Berry’s Paradox

After somewhat of a hiatus caused by continuously jumping from place to place over the summer, I wanted to come back to this blog. Today, instead of some physics I wanted to talk about a philosophical problem called Berry’s paradox. This is a paradox I came across some time ago in a philosophy lecture, though unfortunately I can’t remember by who. What surprised me is that it seemed to be being discussed as if it was a real problematic issue. A quick look on wikipedia will show you that the resolution is already known, but it will probably not enlighten you very much unless you already know quite a bit of the philosophical context. So today I wanted to share the way the resolution occurred to me when I heard of this paradox.

The following formulation of the Berry paradox can be found on Wikipedia:

Consider the expression:

“The smallest positive integer not definable in under sixty letters.”

Since there are only twenty-six letters in English alphabet, there are finitely many phrases of under sixty letters, and hence finitely many positive integers that are defined by phrases of under sixty letters. Since there are infinitely many positive integers, this means that there are positive integers that cannot be defined by phrases of under sixty letters. If there are positive integers that satisfy a given property, then there is a smallest positive integer that satisfies that property; therefore, there is a smallest positive integer satisfying the property “not definable in under sixty letters”. This is the integer to which the above expression refers. The above expression is only fifty-seven letters long, therefore it is definable in under sixty letters, and is not the smallest positive integer not definable in under sixty letters, and is not defined by this expression. This is a paradox: there must be an integer defined by this expression, but since the expression is self-contradictory (any integer it defines is definable in under sixty letters), there cannot be any integer defined by it.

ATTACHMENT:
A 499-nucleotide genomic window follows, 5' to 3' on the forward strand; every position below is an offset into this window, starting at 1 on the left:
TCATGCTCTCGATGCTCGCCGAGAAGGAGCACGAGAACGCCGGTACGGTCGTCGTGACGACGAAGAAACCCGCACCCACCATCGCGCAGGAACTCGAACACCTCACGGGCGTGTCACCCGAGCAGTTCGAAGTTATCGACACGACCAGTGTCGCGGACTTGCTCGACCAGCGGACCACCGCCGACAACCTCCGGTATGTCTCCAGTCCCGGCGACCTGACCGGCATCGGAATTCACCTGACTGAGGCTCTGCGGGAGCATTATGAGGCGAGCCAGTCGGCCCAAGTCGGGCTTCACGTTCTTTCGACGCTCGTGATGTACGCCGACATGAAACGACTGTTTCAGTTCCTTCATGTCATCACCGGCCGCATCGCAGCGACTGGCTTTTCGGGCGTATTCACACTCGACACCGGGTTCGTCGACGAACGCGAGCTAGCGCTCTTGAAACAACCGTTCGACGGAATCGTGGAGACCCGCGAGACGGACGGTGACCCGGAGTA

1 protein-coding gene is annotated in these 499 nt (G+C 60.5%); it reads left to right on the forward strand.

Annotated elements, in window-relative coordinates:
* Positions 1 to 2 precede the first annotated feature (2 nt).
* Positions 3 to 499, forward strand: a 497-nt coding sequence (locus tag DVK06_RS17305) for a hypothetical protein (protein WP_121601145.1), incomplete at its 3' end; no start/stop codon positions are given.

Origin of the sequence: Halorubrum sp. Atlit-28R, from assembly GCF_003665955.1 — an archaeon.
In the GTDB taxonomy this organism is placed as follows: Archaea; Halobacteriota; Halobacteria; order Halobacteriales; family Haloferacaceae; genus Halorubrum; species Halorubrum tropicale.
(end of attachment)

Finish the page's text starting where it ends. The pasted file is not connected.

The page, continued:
Like many paradoxes it does not so much uncover a deep philosophical problem, so much as a sloppy way with language (a prejudice of mine which would no doubt please Wittgenstein). The problem is that there is no consistent use of the word ‘definable’ in the paradox. If I am to take its formulation seriously then I have to assume that every single 59 letter string of the 26 latin letters of the English alphabet are used to refer to some number. In fact the above formulation does not stipulate the latin alphabet, but let’s assume that that is what is meant, it makes no difference to the argument. So perhaps we could have, with the letters on the left and the number represented on the right, (picking the integers represented at will):

a

1

aa

2

aaa

3

raspberry pie

31

strawberry pie

314

We would also need to assign a number to such strings as

fhdjkfhdsjflskjfdsl

1000

jhdfkjdslfjldsfmklds

1001

and inevitably to such sentences as

The smallest positive integer not definable in under sixty letters

30009

The smallest elephant under the bed

3008

Note this would include such phrases as “twenty one”, “einundzwanzing”, “vingt et un”, and so on. Though none of these need to refer to the number 21. In general it does not matter which integer refers to which string of letters, though we might try and construct a simple rule to do this job. The important point is that once one has finished, the phrase “The smallest positive integer not definable in under sixty letters” already refers to a number, and it certainly does not have to refer to the number described by that string in English. Just as the German sentence does not refer to that number, or indeed the sentence translated into any other language which can be transcribed into the latin alphabet. Paradox over. The mistake is to assume that the strings of letters must refer to the number that they describe in English.

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